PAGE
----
How to support your kids academically through the pandemic
These days, learning is an all-hands-on-deck situation. Here’s how parents can continue to help their kids through transitions and changes in schooling.
It’s hard to believe that we’re still dealing with back-and-forth online learning this many months later. And yet, here we are—and these circumstances may go on for some time yet. Many parents are simply at a loss as to how to keep their children engaged with school work while also balancing their professional and parental responsibilities. Here’s how to set yourselves up for success.
Talk it out
The key is communication. Chat regularly with your children’s teachers and administrators, and of course, check in with your kids, too. “Online learning with technology issues and the physical absence of friends and teachers can be emotionally difficult,” says Rose Bastien, lower school principal at Hudson College. “Open communication and empathy are important.”
Routine, routine, routine
Bastien emphasizes that the most critical thing parents can do to support their children through the pandemic is to establish and sustain a routine. “Children thrive on routine. If children know what is expected of them and what will happen as they move through their day, they gain a sense of stability and security.”
That means getting up at the same time, getting dressed and ready to go, whether you’re heading off to school or sitting down at a workspace at home. “It’s important that children of all ages have a designated space where school takes place,’” adds Bastien. “They should not be working on their bed or the couch.” Instead, set up a desk in a quiet, well-lit area of the house. Make sure they have a comfortable chair as they may be seated for long stretches.
Double check that your kids have all their necessary supplies for each school day. This may seem like a big task during the morning rush, but a simple change in perspective can help. Instead of thinking of it as another thing to do, Bastien suggests thinking of it as a swap: commuting vs. preparing materials. “When positioned in this way, parents feel the additional responsibility as less demanding on their time—instead of a 20-minute drive to school, it’s now time to prepare school materials for online classes.”
Organize materials using different coloured folders or containers for different subjects, making it easier to manage, especially for younger children.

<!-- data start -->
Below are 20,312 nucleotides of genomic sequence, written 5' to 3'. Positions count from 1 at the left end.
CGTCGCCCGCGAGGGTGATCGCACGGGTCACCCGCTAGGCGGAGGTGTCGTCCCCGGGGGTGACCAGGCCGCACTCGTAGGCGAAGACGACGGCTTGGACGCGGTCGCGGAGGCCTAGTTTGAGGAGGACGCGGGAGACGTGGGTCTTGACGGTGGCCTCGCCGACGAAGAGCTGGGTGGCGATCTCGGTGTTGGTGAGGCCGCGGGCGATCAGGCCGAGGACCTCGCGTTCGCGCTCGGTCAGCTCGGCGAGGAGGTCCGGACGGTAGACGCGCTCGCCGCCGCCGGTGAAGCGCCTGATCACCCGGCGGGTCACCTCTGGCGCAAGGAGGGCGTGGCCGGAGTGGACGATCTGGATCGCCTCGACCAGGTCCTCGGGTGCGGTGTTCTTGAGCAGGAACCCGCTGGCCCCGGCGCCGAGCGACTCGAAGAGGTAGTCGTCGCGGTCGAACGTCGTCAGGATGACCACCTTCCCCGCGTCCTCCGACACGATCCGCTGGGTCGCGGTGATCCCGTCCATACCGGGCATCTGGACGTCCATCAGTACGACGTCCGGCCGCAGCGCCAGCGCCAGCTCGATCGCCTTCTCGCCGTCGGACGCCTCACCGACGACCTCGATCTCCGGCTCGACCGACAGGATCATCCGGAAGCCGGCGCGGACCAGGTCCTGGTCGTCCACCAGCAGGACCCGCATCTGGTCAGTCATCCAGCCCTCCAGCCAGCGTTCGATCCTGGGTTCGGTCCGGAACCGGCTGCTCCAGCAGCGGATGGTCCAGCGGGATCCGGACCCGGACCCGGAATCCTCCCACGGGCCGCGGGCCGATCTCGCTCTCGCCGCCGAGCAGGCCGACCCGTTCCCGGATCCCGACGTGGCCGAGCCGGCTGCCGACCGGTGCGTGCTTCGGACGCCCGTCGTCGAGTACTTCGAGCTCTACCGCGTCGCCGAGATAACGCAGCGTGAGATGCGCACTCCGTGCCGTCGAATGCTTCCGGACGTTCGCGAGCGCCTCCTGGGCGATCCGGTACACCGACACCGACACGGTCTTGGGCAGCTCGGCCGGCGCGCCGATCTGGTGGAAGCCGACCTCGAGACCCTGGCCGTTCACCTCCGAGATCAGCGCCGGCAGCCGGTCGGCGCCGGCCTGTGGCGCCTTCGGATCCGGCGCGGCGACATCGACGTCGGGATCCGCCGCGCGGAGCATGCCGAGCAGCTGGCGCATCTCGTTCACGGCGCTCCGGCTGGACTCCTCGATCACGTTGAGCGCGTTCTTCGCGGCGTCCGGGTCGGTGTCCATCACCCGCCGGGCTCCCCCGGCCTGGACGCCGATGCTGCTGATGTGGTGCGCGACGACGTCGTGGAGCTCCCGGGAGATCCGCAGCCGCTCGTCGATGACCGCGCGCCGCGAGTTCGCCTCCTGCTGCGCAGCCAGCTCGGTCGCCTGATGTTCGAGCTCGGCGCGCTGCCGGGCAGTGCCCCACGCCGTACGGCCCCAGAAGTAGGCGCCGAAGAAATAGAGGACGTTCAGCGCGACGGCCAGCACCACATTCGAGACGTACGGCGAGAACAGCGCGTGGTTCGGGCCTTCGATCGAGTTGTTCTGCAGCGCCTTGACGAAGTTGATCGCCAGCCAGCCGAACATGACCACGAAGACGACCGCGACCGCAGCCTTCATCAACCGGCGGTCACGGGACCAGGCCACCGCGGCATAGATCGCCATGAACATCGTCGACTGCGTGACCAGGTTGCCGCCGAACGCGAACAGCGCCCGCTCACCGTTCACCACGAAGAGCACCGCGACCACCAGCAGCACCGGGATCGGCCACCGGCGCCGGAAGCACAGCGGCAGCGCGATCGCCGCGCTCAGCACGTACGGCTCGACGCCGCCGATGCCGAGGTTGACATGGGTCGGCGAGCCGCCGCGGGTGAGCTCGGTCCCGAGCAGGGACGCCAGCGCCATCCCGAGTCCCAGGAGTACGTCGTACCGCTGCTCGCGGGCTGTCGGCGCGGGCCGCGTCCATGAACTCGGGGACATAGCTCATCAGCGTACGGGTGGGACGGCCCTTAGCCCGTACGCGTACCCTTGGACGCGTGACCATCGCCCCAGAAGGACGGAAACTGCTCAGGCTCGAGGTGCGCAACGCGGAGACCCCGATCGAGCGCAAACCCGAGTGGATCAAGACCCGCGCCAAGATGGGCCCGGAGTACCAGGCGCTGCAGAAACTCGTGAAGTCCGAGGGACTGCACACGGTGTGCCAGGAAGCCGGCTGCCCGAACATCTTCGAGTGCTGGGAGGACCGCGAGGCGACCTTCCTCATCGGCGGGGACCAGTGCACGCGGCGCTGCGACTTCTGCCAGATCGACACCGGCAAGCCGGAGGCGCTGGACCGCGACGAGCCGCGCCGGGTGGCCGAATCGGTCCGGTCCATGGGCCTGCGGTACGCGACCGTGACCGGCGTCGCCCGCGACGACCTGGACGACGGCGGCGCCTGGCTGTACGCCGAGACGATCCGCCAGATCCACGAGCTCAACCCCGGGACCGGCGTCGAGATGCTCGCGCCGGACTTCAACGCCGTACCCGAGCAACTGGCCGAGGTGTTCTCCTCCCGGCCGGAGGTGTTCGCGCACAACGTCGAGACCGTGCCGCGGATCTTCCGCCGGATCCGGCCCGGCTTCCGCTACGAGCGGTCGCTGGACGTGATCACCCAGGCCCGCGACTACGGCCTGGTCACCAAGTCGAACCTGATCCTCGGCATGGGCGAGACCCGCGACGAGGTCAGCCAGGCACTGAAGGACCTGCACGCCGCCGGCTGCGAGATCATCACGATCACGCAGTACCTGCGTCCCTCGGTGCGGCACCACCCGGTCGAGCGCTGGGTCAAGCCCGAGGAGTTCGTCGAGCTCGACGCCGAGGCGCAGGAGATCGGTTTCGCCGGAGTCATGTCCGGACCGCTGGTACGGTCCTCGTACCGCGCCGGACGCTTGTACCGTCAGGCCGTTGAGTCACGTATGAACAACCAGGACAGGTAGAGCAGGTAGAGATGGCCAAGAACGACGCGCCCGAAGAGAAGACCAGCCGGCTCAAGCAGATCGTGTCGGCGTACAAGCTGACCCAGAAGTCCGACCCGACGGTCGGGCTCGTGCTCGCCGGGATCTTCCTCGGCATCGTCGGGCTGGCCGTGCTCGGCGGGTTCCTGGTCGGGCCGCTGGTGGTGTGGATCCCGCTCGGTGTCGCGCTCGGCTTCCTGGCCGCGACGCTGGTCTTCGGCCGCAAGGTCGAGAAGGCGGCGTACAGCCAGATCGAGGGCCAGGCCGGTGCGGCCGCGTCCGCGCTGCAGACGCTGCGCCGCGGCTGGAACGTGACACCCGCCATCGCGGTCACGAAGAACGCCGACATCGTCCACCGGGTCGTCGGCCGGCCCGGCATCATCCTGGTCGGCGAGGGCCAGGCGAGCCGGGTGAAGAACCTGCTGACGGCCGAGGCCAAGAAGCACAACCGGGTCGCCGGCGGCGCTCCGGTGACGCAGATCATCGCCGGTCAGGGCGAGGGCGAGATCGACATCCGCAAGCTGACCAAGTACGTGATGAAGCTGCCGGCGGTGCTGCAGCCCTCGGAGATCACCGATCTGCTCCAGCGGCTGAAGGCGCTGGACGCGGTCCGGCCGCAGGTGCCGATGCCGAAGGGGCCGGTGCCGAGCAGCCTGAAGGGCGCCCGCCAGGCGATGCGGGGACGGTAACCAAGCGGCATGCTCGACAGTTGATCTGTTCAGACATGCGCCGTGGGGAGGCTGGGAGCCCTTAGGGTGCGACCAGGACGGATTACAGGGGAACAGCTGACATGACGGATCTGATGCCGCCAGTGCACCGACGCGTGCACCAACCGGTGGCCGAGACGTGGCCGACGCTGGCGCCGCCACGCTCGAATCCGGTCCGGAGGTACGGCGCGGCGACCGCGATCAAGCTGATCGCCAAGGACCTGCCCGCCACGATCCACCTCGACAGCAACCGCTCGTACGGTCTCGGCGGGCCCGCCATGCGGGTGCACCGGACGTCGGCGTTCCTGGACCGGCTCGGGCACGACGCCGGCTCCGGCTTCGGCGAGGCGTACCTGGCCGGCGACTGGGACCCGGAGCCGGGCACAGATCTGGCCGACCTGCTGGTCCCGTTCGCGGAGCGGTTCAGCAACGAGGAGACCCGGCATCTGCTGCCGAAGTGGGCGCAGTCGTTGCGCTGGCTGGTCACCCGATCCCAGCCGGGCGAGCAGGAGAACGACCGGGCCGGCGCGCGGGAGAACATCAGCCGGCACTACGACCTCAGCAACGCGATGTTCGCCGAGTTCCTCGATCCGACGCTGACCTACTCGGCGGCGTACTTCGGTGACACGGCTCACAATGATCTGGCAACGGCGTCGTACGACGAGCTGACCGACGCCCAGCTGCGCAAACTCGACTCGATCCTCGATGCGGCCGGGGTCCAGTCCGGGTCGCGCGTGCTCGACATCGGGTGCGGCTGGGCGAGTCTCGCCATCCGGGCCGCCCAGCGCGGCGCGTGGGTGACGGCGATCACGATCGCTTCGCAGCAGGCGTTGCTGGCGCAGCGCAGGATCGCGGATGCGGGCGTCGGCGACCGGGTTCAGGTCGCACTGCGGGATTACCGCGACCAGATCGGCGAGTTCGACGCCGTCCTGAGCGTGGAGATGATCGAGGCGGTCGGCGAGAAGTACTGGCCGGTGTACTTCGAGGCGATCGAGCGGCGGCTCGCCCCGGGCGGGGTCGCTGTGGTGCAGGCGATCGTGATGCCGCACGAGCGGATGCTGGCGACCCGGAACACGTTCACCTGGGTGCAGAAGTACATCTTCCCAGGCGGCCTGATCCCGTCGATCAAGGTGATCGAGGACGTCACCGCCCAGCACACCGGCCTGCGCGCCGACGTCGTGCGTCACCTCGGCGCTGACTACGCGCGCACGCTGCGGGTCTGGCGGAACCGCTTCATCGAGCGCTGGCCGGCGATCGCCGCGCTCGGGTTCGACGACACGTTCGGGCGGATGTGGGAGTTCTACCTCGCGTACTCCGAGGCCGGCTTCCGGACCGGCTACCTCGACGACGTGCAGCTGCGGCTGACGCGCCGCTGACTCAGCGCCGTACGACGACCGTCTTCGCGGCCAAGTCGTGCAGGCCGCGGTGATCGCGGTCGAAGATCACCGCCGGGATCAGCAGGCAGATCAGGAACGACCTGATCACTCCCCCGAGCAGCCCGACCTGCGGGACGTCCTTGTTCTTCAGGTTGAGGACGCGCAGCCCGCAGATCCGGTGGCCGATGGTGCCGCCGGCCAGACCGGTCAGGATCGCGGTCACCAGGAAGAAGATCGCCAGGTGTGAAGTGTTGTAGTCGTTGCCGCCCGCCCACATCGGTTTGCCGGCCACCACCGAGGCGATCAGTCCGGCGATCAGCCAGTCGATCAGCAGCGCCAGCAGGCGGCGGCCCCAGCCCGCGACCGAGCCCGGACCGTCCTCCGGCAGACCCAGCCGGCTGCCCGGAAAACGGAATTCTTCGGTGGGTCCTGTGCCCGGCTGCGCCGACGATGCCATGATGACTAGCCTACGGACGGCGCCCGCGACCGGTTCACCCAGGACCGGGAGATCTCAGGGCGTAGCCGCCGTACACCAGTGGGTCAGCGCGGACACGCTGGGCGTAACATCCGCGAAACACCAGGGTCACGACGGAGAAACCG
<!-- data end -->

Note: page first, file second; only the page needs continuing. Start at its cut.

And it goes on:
We know how easily we can lose focus when working from home. It’s no different for kids learning online who also tend to have shorter attention spans. Put away cellphones during the school day, just as they would at school. No TV or gaming systems should be available, even for recess times.
Most kids need breaks to self-regulate and sustain focus. “If possible, parents should align their breaks and lunch periods with their children and include outdoors as part of their day,” recommends Bastien. Fresh air is great for both physical and mental health, and heading outside is good respite away from screens.
“The relationship between teacher and students, and student and students, is truly fundamental to successful learning,” affirms Bastien. At Hudson’s Lower School, the focus on relationships remains part of its online learning program. Each day begins with a morning chat between students and teachers. Students are encouraged to share their news, and concerns or questions are discussed. Group work and discussion happens in every subject, and teachers provide one-on-one meetings for mental health checks and subject-specific assistance. Students also attend virtual field trips together. All of these components help keep students engaged in their schoolwork and with one another.
In a similar vein, visit your child’s Google classroom to see what they’re working on. That makes it easier to check in with your kids and get a sense of whether to offer some extra support.
Ultimately, being present with your kids and listening to how they are feeling can go a long way to helping them academically and otherwise. “Success is always greater when children feel emotionally supported,” affirms Bastien.